Hearing help to deliver children a brighter future

The Australian Government is taking action to ensure the early detection and treatment of hearing loss in Aboriginal and Torres Strait Islander children in South-East Queensland.

Page last updated: 12 June 2018

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12 June 2018

The Turnbull Government is taking action to ensure the early detection and treatment of hearing loss in Aboriginal and Torres Strait Islander children in South-East Queensland.

The Minister for Indigenous Health, Ken Wyatt AM, said children needed to grow up with good hearing so they could reach their full potential and be able to embrace all of the opportunities that come their way.

“Hearing loss at a young age can have lifelong consequences in education, employment and overall wellbeing so early detection and treatment is essential to minimise its impact,” Minister Wyatt said.

“Infants and children are like little sponges—their young lives are about soaking up information and developing language and social skills daily, which is why good ear health is critical.

Minister Wyatt joined Member for Bonner, Ross Vasta, at the local Yulu-Burri-Ba clinic in Wynnum to meet local families.

“The Australian Government will provide the Institute for Urban Indigenous Health with more than $27,000 for the purchase of audiology equipment to conduct diagnostic audiology tests in local clinics including Yulu-Burri-Ba,” Minister Wyatt said.

“The results of these tests will trigger appropriate and swift follow up measures where necessary, to address any potential hearing loss.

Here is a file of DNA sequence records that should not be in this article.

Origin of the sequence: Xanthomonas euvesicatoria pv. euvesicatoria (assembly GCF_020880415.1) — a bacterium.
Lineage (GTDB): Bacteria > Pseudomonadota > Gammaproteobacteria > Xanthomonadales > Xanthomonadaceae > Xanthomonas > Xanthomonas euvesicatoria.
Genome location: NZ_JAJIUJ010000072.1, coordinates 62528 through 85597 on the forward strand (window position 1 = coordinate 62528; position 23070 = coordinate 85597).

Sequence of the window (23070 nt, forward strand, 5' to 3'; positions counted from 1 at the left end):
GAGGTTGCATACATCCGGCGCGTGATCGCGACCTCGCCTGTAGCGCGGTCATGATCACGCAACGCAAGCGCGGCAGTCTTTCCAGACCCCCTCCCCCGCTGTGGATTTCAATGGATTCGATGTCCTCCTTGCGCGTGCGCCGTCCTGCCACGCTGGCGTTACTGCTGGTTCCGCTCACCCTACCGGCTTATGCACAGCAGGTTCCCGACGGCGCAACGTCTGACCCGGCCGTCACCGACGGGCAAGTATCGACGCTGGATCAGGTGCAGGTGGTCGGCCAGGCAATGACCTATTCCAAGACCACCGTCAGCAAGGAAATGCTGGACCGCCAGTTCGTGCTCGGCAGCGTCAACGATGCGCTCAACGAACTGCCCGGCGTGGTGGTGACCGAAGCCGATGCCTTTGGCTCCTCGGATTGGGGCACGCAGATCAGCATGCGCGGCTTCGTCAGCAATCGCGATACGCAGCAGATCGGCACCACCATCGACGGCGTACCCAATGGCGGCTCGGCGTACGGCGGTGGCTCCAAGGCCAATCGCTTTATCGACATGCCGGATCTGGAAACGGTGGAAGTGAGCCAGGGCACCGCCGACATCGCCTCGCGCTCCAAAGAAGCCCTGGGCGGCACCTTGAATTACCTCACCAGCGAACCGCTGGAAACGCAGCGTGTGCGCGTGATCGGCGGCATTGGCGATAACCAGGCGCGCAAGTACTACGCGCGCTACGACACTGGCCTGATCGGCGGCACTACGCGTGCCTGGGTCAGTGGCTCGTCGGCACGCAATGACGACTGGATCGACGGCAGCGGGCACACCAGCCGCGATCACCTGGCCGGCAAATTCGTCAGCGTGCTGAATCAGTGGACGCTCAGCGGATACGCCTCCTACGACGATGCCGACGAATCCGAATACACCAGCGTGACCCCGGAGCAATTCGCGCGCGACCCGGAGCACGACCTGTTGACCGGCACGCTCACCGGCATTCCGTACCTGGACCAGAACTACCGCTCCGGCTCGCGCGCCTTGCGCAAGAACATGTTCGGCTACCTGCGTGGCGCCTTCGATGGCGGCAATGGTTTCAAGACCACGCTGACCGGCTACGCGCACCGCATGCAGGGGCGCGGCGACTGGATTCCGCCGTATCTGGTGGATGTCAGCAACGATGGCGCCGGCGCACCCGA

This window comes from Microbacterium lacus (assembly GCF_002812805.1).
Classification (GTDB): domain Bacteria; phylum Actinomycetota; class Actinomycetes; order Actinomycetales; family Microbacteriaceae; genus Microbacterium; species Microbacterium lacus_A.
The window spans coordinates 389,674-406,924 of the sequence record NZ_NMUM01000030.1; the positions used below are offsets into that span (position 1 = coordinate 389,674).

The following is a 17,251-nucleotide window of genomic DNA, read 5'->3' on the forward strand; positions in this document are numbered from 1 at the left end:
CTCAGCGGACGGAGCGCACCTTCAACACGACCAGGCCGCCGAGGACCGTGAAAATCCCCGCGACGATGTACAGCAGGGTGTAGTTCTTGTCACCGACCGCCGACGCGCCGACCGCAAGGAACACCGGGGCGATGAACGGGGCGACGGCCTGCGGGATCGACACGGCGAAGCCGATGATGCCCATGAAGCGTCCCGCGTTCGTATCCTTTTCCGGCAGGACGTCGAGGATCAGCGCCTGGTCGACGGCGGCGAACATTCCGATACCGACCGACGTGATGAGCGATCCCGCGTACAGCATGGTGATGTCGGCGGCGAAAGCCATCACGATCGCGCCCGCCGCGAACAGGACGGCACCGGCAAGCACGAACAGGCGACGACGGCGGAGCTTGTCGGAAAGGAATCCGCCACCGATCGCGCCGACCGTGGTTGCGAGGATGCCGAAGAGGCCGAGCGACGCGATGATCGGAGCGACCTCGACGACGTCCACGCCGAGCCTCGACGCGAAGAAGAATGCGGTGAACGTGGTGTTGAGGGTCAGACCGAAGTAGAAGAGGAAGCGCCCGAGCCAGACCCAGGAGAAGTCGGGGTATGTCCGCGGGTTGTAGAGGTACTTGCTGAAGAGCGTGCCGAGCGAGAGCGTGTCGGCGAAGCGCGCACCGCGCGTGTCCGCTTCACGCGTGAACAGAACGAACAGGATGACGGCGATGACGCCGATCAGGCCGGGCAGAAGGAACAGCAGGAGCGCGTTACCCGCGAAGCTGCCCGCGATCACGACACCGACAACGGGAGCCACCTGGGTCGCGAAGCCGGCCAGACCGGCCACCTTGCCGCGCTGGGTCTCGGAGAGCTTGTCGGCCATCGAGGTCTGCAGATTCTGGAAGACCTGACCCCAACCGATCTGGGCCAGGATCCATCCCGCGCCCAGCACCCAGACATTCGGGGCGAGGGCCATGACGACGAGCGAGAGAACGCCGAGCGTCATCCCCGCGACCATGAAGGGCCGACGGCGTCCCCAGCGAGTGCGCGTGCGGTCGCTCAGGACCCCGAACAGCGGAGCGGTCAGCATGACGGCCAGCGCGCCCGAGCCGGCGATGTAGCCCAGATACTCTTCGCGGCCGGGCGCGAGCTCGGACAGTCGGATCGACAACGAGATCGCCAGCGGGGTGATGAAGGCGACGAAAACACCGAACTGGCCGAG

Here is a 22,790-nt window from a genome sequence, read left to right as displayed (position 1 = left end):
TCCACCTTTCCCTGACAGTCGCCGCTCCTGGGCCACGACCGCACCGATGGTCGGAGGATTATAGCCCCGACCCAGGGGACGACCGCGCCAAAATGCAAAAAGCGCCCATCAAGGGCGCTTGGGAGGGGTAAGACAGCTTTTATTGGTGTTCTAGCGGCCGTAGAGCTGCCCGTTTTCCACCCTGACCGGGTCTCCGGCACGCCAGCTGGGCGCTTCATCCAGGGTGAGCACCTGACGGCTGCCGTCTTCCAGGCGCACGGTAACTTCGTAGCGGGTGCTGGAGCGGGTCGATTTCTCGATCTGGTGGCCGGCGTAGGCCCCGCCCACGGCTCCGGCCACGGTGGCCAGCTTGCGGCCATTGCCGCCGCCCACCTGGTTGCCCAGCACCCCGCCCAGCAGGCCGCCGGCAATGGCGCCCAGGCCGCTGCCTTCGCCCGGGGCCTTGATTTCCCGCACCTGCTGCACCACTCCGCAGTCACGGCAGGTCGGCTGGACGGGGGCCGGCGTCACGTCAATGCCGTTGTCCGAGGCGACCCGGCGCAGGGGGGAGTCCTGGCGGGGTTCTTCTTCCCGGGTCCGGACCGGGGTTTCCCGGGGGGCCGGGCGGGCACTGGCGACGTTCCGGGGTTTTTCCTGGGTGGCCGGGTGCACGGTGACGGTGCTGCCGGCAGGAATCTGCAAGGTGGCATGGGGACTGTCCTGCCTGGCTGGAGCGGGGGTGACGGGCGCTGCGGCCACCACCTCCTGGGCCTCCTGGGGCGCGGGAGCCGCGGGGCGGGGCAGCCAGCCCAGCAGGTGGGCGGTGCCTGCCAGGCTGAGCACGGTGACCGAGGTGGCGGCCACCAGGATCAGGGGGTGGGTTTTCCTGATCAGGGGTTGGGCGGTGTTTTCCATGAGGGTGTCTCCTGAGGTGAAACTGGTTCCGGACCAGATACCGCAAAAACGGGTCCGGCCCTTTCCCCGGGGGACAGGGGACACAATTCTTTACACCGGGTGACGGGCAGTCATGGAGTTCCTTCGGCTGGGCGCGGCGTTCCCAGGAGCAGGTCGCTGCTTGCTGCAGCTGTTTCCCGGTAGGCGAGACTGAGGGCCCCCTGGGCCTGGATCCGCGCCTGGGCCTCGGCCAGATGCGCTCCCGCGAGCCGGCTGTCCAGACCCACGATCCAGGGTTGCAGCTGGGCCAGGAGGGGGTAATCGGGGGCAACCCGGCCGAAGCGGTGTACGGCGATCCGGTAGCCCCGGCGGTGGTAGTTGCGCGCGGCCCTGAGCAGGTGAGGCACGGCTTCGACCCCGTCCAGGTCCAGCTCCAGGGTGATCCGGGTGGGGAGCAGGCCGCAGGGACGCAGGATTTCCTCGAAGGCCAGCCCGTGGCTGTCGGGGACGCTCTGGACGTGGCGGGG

“Work like this is critical because the overall rate of hearing loss in Aboriginal and Torres Strait Islander children is among the highest in the world, up to 10 times more than among the broader Australian population of children.”

Mr Vasta said the new equipment would help ensure local children had the best start in life.

“In the hands of trained health professionals like those at Yulu-Burri-Ba, this funding will make a significant difference to children and their families accessing timely hearing assessments,” said Mr Vasta.

“I commend the Institute for Urban Indigenous Health for its key role in the planning, development and delivery of comprehensive healthcare services to First Nations people in South-East Queensland.”

The Turnbull Government is making a significant investment of more than $79 million (2018–19 to 2021–22) for a range of activities to improve the ear and hearing health of Aboriginal and Torres Strait Islander people across the nation.

This includes $30 million announced in the 2018–19 Budget for a new outreach program to provide an annual hearing assessment and referral for Aboriginal and Torres Strait Islander children aged 0–6 years.

The Government is also increasing access to clinical services, including surgery, providing equipment, training health professionals and raising awareness of otitis media symptoms and the need for regular surveillance and early treatment.

Media contacts:
Minister Wyatt – Nick Way 0419 835 449
Ross Vasta MP – Yvonne Tran 3893 3488


Authorised by Ken Wyatt AM, MP, Member for Hasluck.

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